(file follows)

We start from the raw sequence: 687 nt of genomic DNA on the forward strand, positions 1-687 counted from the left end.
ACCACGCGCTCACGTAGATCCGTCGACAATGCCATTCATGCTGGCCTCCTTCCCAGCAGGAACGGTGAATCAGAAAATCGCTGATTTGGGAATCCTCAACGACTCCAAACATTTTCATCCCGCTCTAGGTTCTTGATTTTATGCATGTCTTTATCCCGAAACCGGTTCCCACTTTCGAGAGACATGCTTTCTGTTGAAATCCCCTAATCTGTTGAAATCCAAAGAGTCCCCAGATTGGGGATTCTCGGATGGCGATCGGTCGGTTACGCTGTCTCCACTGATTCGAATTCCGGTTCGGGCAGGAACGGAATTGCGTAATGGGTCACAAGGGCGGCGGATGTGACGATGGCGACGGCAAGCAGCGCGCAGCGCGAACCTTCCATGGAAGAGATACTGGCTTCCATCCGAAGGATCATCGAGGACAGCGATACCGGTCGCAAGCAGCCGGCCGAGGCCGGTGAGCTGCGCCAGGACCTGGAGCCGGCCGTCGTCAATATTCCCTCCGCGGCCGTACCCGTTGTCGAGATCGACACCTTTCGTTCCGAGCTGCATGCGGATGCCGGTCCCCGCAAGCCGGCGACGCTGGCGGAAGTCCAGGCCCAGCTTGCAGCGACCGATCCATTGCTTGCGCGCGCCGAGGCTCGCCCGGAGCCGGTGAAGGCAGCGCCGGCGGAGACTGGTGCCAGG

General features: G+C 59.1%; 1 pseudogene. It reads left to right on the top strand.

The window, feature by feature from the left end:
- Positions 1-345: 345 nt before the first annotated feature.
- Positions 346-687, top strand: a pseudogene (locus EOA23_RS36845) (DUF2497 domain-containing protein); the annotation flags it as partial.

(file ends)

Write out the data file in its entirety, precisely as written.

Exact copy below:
We start from the raw sequence: 687 nt of genomic DNA on the forward strand, positions 1-687 counted from the left end.
ACCACGCGCTCACGTAGATCCGTCGACAATGCCATTCATGCTGGCCTCCTTCCCAGCAGGAACGGTGAATCAGAAAATCGCTGATTTGGGAATCCTCAACGACTCCAAACATTTTCATCCCGCTCTAGGTTCTTGATTTTATGCATGTCTTTATCCCGAAACCGGTTCCCACTTTCGAGAGACATGCTTTCTGTTGAAATCCCCTAATCTGTTGAAATCCAAAGAGTCCCCAGATTGGGGATTCTCGGATGGCGATCGGTCGGTTACGCTGTCTCCACTGATTCGAATTCCGGTTCGGGCAGGAACGGAATTGCGTAATGGGTCACAAGGGCGGCGGATGTGACGATGGCGACGGCAAGCAGCGCGCAGCGCGAACCTTCCATGGAAGAGATACTGGCTTCCATCCGAAGGATCATCGAGGACAGCGATACCGGTCGCAAGCAGCCGGCCGAGGCCGGTGAGCTGCGCCAGGACCTGGAGCCGGCCGTCGTCAATATTCCCTCCGCGGCCGTACCCGTTGTCGAGATCGACACCTTTCGTTCCGAGCTGCATGCGGATGCCGGTCCCCGCAAGCCGGCGACGCTGGCGGAAGTCCAGGCCCAGCTTGCAGCGACCGATCCATTGCTTGCGCGCGCCGAGGCTCGCCCGGAGCCGGTGAAGGCAGCGCCGGCGGAGACTGGTGCCAGG

General features: G+C 59.1%; 1 pseudogene. It reads left to right on the top strand.

The window, feature by feature from the left end:
- Positions 1-345: 345 nt before the first annotated feature.
- Positions 346-687, top strand: a pseudogene (locus EOA23_RS36845) (DUF2497 domain-containing protein); the annotation flags it as partial.